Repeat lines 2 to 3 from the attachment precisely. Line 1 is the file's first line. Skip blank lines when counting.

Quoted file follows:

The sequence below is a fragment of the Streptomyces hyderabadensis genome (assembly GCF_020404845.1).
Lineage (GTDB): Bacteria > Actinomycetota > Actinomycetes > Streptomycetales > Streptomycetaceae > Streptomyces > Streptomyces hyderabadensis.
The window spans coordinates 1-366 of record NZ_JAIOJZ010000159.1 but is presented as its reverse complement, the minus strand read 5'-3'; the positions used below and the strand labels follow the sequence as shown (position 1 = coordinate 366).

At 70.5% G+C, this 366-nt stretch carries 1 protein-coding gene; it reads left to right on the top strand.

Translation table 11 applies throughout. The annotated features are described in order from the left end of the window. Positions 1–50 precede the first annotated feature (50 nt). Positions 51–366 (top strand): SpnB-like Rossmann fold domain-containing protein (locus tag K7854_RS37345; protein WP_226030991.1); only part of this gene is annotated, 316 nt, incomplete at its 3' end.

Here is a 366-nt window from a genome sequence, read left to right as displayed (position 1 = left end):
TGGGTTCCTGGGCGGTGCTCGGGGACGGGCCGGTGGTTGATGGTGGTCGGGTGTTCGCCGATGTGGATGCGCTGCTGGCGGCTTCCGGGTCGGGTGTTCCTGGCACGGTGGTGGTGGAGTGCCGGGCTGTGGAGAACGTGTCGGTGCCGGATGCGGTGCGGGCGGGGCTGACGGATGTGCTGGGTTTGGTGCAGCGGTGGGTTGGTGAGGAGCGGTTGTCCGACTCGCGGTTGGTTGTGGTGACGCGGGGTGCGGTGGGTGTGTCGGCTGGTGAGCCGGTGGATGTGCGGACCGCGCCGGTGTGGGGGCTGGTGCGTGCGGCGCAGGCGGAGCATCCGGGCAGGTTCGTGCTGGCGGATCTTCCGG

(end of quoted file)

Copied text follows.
Lineage (GTDB): Bacteria > Actinomycetota > Actinomycetes > Streptomycetales > Streptomycetaceae > Streptomyces > Streptomyces hyderabadensis.
The window spans coordinates 1-366 of record NZ_JAIOJZ010000159.1 but is presented as its reverse complement, the minus strand read 5'-3'; the positions used below and the strand labels follow the sequence as shown (position 1 = coordinate 366).